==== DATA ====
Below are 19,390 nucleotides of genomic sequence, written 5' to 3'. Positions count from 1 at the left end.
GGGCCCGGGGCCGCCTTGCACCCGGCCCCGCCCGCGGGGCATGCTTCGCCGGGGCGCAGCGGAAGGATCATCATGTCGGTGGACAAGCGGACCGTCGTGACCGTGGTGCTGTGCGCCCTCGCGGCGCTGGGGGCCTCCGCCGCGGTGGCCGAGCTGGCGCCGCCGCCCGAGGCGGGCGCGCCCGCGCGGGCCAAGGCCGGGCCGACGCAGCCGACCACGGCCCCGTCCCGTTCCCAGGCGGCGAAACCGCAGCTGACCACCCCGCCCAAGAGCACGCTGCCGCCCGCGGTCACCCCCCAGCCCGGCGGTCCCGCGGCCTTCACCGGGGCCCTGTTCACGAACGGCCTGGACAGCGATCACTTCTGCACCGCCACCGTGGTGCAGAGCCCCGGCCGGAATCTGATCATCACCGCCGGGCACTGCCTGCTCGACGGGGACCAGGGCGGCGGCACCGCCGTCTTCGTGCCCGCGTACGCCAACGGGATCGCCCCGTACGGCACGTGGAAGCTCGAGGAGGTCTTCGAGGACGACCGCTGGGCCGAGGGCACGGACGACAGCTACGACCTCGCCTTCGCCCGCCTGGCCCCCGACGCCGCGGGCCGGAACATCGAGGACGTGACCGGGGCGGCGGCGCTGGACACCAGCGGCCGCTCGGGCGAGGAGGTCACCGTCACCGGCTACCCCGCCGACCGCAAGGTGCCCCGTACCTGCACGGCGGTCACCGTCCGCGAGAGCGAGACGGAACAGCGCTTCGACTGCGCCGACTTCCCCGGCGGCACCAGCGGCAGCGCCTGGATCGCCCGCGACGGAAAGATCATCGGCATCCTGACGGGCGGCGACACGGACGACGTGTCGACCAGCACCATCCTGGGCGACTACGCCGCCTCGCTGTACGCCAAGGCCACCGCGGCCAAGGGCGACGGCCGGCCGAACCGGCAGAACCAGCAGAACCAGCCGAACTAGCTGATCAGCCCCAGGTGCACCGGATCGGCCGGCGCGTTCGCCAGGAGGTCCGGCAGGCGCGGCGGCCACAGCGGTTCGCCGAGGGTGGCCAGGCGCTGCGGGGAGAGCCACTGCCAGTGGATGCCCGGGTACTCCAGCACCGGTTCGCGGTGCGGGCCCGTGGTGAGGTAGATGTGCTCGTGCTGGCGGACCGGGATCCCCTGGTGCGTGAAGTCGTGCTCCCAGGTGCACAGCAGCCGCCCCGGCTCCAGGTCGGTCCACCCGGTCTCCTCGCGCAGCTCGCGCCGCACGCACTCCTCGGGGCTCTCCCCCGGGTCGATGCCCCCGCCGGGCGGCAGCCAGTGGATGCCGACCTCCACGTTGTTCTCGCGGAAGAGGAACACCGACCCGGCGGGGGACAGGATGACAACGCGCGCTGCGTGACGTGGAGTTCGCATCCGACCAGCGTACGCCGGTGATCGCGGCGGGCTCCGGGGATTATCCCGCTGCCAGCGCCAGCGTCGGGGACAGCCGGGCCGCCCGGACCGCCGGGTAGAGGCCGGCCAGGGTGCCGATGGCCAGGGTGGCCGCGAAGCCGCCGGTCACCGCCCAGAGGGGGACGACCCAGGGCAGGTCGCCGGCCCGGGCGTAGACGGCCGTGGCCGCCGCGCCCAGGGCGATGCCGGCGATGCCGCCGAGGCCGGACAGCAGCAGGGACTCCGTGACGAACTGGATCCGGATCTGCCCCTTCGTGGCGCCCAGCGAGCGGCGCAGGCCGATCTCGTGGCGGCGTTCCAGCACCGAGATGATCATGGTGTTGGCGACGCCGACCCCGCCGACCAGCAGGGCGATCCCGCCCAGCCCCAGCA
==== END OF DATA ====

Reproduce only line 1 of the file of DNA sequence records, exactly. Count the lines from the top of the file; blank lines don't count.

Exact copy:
Below are 19,390 nucleotides of genomic sequence, written 5' to 3'. Positions count from 1 at the left end.